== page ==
Sunday, November 24, 2013

Turning the Page

On the Road Again, Day 19:  Page, AZ to Flagstaff, AZ

After being boxed into Page by a weather system for the last couple of days, we finally broke out of the hotel today and headed south.  Though our original plans called for going north into Utah, the weather there has been so dicey and their forecast so fraught with winter storm warnings and such, we decided to follow the way of migrating birds and go south.

Warmer weather toward the Equator, right?  Well, not exactly.  We left Page, which historically has an average of 2 snow days (totaling 3.4") per year (guess the last four days were an aberration) and drove to Flagstaff.  At an elevation of 7,000 feet, Flagstaff accumulates an average of 104 inches of snow annually on about 34 days of snow.**  Needless to say, we encountered some snow on our journey today.

When we left the hotel around 9 a.m., a mix of icy rain and snow was falling, as it has for the last three days.  Since a stretch of US-89 collapsed in February and has yet to be repaired, we headed south on Indian Route 20, a previously gravel road that the Navajo Nation had tried to get paved for the last 40 years.  With the 40-mile detour necessitated by the damage on 89, suddenly the 28 miles of Indian-20 that was unpaved was asphalted in 79 days, involving lots of overtime, and greatly improving lives for school bus drivers, tractor trailer operators, and others who had previously been mired axle-deep in the soft gravel section of roadway.

As usual, the temperature dropped and frozen precipitation increased as we gained elevation making our way south on the plateau.  The highest point we reached on what is now signed US-89T (temporary?) was a little over 6,000 feet.  By that time, the temperature was at 31° (down from 37° when we left Page), but precipitation had diminished to almost nothing and visibility had improved significantly.

Along that stretch, we were still in the Navajo Nation, but saw only a few isolated homes, no settlements along the entire section from just outside Page until we reached the tiny crossroads labeled The Gap, where the road rejoined US-89.  Though we had seen deep snow cover along the roadside at higher elevations, by the time we were back on 89, the shoulders and nearby mesas were snow-free.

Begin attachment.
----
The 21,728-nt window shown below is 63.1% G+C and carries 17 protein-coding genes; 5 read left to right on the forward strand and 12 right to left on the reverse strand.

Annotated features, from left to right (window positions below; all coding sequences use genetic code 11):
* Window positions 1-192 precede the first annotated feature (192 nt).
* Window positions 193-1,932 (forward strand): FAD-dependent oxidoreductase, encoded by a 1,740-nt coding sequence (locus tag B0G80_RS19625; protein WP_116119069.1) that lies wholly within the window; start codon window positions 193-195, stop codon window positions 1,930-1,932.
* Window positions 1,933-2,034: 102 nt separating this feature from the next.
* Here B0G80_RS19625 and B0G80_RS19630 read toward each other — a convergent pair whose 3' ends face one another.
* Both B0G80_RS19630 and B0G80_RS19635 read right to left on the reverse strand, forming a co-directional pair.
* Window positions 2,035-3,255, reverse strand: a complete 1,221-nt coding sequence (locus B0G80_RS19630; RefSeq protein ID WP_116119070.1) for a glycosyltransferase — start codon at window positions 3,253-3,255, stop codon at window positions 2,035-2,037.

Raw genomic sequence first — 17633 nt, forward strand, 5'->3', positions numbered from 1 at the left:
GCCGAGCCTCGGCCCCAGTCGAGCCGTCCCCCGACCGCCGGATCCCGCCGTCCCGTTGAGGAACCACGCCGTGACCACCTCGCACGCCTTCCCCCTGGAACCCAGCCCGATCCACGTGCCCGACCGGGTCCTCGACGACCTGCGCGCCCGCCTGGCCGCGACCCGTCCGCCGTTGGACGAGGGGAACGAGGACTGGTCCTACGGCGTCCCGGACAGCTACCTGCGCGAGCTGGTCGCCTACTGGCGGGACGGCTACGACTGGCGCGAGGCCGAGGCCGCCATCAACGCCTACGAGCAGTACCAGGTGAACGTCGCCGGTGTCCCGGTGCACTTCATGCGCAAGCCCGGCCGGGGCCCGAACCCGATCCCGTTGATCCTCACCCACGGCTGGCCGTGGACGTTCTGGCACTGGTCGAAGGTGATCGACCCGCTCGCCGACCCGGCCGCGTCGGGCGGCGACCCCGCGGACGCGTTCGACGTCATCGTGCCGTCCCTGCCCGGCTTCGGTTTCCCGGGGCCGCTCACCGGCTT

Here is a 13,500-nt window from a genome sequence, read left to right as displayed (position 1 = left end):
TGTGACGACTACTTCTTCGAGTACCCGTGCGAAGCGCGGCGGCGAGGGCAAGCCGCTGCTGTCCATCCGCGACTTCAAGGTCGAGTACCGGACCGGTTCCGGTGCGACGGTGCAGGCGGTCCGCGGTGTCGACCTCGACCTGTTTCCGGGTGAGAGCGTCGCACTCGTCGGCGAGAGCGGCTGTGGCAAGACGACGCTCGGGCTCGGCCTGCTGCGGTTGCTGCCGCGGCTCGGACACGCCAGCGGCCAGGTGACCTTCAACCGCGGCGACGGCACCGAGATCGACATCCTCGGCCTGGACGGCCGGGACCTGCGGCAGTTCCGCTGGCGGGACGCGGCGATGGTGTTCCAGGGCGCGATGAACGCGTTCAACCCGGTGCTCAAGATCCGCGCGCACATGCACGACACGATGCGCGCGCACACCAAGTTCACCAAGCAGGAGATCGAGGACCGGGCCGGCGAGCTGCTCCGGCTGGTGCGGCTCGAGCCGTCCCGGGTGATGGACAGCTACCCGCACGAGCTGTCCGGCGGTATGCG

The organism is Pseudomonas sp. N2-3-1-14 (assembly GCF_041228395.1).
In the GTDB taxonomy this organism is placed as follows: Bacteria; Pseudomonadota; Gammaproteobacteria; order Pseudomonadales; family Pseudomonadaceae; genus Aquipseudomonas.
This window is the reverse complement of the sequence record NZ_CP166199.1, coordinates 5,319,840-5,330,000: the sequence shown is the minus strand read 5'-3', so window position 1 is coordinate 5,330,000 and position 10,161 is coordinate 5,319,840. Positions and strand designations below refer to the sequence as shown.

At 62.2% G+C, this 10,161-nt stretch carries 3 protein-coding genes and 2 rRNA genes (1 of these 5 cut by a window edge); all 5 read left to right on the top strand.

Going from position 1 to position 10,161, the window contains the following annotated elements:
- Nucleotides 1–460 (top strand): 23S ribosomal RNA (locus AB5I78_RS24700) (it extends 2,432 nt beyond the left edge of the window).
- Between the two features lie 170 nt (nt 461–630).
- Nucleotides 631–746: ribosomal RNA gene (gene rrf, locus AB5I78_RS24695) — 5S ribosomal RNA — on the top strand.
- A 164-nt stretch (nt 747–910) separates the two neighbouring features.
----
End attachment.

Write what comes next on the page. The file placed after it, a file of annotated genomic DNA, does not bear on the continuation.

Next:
In Cameron, we stopped at the historic Cameron Trading Post to track down a letterbox before continuing south to a couple of National Park Service locations—Wupatki National Monument and Sunset Crater Volcano.  At the ruins of the Wupatki Pueblo, we saw a multi-level, high-rise structure which once had about 100 rooms.  The local area provided materials ideal for the construction of freestanding masonry walls.

Wupatki Pueblo Ruins
Sandstone slabs, limestone blocks and chuncks of basalt set with a clay-based mortar created sturdy buildings that remain at least partially intact after more than 700 years.  This structure was built during the 1100s when Puebloan people came together in this area to erect a vast farming community.  But then the nearby Sunset Volcano erupted, and by 1250 A.D., the ancient pueblos stood empty as the farmers moved on and established new homes elsewhere.

We experienced our high temp of the day (39°) at the visitor center for this monument.  Within 15 minutes, we had climbed some 1,000 feet in elevation, and snow was falling.  But there were letterboxes to be found, so we couldn't let any adverse meteorological conditions deter us.

Searching for the letterbox
We donned our rain gear and our fabulous Neo overshoes, and off we went in search of hidden treasure.  This one was relatively easy, though one we found later in deeper snow was more of a challenge.  Thanks to the rather large rock under which it was hidden, we were able to track it down in spite of the thick coating of white stuff.

Continuing around the loop road which goes through both NPS sites, we came to Sunset Crater Volcano, which was largely hidden in snow and cloud cover today.

A valiant effort, but the sun did not break through.
Driving the final 15 miles or so into Flagstaff, we continued in light snow, checking into the hotel by 5 p.m. and having dinner at the next-door Coco's Bakery & Restaurant, a Far West chain featuring fresh ingredients and generous, flavorful dishes.

Tomorrow, we'll move south to Phoenix, where we should encounter some warmer temperatures, and visit the state capitol.

**The last time we drove thorough Flagstaff, in 1995, we got stuck on I-40 for several hours in a snowstorm waiting for the uprighting of two tractor trailers that had jackknifed and overturned.

More Photos from Today

Black volcanic soil near Sunset Crater Volcano
Suspension bridge over Little Colorado River at Cameron
Some of the widely varying rock formations roadside along US-89
Snow falling near Sunset Volcano
That bold spot of blue sky had no chance.
Trees wearing snowy decoration
Wupatki scene

Thursday, November 21, 2013

Playing the Slots

On the Road Again, Day 16:  Page, AZ

One of the signature experiences around the isolated town of Page (pop. 7,316) is visiting a slot canyon.  Slots are formed in arid areas when flash floods propel water through soft rock, such as the Navajo sandstone south of Lake Powell, cutting a narrow canyon.  Slot canyons are significantly deeper than they are wide, and in this area they are usually very photogenic with layers of red and orange sandstone formed in swirls and waves over many millions of years.